Creative people tend to keep several projects going at once. But too many clients tell me, "I have a lot of half-finished works in progress. I'm pulled in three or four different directions.
"So I work hard," they continue. "And I end up with nothing to show for my efforts."
So how do you go from creative idea to tangible creation? Here are 10 tips to get started.
(1) Create a system to store future projects.
It's so frustrating. Your best ideas tend to come when you're already working on a project. You're too busy to get involved. Or you get distracted, start working with the new idea, and...now you're pulled in 2 directions with no completion dates in sight.
Experienced creatives keep a file of these ideas, either on paper, posted to an "idea board" or on a computer disk. As time goes on, you keep adding notes. Eventually some ideas take on a life of their own. Others disappear quietly.
(2) Tell a story about what would happen if you finished each project.
"Susan finished all her art projects and..."
"Jeremy finally revised his resume and sent it out to 3 companies..."
Expect to be surprised by the twists and turns of your plot line. One client resisted finishing a book because she dreaded getting a slew of rejections from agents. Another resisted applying for jobs because he dreaded spending eight hours chained to a desk.
(3) Review your motivation for finishing these projects.
Do you need to finish something to make money? If you're feeling desperate, fear may be blocking your inspiration.
But if you don't need the work, you may find yourself asking, "Why bother?" Sometimes the best answer is, "Well, maybe I shouldn't."
(4) List your top 3 goals for the next 6 months.
What do you want to complete, even if you do nothing else?
And are you a single-tasker or a multi-tasker? Some creatives need to focus on a single goal or they get hopelessly distracted. But others (including most gifted adults) define themselves as multi-taskers. They won't be happy unless they're juggling several balls in the air.
(5) Describe the audience for each project you are constructing.
As a creative professional, your job is to sort through your many ideas. Your goal is to deliver finished products that will have value for a target market.
Even if you work for love and don't care about money, you still need to deliver value. When I took pottery lessons, most of my creations created negative value: I couldn't give them away!
But you may be your own best audience. If that's the case, get very clear on what value the project delivers to you. Do you want something you can display on a wall? A symbol of your own skill? A confidence builder?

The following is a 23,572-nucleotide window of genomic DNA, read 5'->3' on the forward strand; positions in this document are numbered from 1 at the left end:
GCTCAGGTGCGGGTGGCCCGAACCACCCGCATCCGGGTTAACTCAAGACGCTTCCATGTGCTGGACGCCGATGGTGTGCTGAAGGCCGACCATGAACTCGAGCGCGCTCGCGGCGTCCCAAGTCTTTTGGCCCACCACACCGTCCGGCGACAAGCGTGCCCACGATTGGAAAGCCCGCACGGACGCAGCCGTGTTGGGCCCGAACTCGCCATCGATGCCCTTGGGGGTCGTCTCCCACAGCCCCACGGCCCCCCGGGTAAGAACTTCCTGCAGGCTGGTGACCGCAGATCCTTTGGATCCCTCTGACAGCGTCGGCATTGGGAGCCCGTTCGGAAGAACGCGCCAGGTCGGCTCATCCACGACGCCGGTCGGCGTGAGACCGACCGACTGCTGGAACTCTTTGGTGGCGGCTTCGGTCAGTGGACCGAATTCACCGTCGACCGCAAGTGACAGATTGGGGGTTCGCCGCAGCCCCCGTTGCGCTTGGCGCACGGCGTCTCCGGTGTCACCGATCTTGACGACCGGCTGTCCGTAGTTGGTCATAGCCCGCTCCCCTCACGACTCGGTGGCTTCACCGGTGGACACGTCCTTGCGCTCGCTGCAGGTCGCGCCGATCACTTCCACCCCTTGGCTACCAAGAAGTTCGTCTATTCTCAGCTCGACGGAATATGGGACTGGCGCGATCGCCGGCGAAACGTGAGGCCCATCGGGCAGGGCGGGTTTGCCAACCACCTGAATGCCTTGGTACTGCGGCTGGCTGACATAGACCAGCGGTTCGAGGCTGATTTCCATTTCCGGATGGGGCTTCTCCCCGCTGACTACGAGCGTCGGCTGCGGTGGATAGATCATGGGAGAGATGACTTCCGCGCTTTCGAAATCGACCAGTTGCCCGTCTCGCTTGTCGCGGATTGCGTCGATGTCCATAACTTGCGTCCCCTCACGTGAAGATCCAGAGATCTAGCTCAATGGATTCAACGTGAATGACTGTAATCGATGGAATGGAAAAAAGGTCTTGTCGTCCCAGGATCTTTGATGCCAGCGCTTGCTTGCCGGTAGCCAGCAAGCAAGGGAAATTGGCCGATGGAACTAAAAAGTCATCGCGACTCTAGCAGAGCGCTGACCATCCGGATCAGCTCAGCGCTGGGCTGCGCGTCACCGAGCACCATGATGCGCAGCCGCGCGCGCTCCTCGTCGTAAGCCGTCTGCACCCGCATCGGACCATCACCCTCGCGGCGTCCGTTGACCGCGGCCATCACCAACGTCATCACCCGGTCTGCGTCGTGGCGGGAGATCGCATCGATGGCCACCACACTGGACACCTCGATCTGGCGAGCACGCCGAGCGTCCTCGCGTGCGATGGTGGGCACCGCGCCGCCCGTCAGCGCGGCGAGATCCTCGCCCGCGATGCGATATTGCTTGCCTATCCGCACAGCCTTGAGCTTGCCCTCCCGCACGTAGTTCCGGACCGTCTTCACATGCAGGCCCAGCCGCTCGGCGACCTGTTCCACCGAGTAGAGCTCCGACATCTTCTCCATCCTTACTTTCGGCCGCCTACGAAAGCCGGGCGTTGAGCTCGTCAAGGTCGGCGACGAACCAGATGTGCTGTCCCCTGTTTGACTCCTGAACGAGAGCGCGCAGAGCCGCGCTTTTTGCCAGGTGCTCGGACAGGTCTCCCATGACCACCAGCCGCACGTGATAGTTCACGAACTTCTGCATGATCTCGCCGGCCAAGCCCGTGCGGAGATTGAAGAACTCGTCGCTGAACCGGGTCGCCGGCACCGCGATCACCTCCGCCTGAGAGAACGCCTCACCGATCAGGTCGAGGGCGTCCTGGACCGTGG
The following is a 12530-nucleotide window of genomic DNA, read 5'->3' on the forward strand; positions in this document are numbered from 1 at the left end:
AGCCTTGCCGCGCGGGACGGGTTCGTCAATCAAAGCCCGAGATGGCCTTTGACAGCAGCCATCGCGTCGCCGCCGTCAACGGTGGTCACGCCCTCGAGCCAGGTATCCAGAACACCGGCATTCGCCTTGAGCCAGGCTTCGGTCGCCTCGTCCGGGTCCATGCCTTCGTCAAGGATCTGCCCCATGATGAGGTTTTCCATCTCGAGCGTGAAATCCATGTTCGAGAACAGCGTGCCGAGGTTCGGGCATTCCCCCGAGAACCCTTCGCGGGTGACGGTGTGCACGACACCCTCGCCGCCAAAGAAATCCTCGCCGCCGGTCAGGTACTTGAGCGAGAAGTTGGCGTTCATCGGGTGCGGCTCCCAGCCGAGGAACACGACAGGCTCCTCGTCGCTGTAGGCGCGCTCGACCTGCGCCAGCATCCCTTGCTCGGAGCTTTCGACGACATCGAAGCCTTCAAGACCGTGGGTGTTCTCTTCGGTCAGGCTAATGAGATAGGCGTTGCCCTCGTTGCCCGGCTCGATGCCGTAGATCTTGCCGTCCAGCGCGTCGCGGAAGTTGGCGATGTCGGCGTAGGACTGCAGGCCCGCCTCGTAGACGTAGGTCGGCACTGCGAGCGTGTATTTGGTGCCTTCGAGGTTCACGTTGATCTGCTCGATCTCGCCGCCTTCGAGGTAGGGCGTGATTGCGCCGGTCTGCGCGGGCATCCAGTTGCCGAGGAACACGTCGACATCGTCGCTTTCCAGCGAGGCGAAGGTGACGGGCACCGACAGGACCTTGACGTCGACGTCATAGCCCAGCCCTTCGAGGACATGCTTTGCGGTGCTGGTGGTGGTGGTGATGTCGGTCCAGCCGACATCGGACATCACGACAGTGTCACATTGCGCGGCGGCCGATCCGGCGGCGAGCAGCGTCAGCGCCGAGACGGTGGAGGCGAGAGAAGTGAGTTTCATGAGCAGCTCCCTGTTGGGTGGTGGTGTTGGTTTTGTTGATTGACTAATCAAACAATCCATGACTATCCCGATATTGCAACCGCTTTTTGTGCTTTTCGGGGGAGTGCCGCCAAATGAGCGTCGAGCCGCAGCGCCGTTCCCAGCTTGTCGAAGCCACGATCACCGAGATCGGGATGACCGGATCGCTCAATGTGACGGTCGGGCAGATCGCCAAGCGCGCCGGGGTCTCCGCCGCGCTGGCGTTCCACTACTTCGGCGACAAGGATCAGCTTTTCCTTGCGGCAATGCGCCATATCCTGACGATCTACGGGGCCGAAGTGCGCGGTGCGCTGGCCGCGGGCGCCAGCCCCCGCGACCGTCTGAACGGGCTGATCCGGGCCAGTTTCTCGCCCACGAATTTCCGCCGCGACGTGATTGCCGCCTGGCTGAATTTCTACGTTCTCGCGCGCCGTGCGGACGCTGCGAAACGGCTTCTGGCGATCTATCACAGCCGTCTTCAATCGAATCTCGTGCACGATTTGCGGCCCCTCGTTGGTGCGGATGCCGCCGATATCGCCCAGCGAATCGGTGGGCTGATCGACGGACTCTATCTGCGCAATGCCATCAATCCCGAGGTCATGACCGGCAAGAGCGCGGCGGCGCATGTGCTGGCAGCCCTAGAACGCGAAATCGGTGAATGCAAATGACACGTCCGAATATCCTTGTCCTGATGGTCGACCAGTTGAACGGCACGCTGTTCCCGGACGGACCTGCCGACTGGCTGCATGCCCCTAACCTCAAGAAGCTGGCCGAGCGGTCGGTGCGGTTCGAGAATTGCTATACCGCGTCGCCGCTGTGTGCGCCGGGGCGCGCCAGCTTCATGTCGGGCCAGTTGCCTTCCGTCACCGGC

In my experience, the more abstract the reward, the more creatives have difficulty with finishing.
(6) Create a distractions list.
If your creative project is related to a computer, it's easy to begin each day by reading email, checking statistics, browsing news websites, visiting forums...and more. Make a simple, non-judgmental list of your distractions. As you become more conscious of distractions, you'll find ways to get back on track.
(7) Develop warm-up exercises.
Warm-ups can be confused with distractions. Posting to your blog can be a distraction -- or it can be a "book-to-blog" exercise, where you write in your blog until you've completed a book.
Some creatives begin by reading over drafts of previous work. Others make notes on research, draw sketches or scribble outlines. Warm-ups come by trial and error. After awhile you'll learn what gets you ready to delve into the project and what becomes a new source of distraction.
(8) Create a strong support system, even if you have to hire a consultant or coach.
As Julia Cameron wrote in The Artist's Way, the notion of solitary creativity is nothing but a stereotype. Writers, artists, business owners and professionals need opportunities to talk about their progress. They need to feel someone cares about what they are doing and believes in them.
In my experience, this lack of a support network tends to be the single greatest source of success in any field.
(9) Work in small chunks.
When you get really stuck, I advise working in small bits and pieces. Set a timer for 15 minutes a day. Write 300 words and stop.
Chunks don't carry over. You write 600 words today - you still need 300 tomorrow! Don't be surprised if you exceed your goal once you get started. If the project really fits your life, a small chunk will feel like eating potato chips: once you get started, you want to add one more...and then another.
Each piece creates inspiration.
(10) Follow your own creative work style: open or closed.
Have you ever cleared the decks for your project: you have a whole day, or even a whole weekend. So you think, "Wow - I've got all this time!" And then somehow it's evening and you haven't accomplished anything.
You've made a discovery. Open work styles don't work for you.
Some people do well when they feel they're all alone on a desert island with no rescue in sight. They like to start early and keep going till they're too exhausted to move. Others (like me) like to feel pressured. If I have a lunch date, I'll work extra hard all morning.
Bottom Line: I find projects get completed when creatives follow their own agenda in their own style. Cookie-cutter time management techniques rarely work for everyone (and some work for no one). Get the time tyrants out of your life and you'll be far more productive than you ever anticipated.
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Cathy Goodwin, Ph.D., is an author, speaker and career consultant who specializes in mid-career transitions, decisions and escapes. www.midlifecareerstrategy.com
Abolish your time tyrants and accomplish the good stuff:
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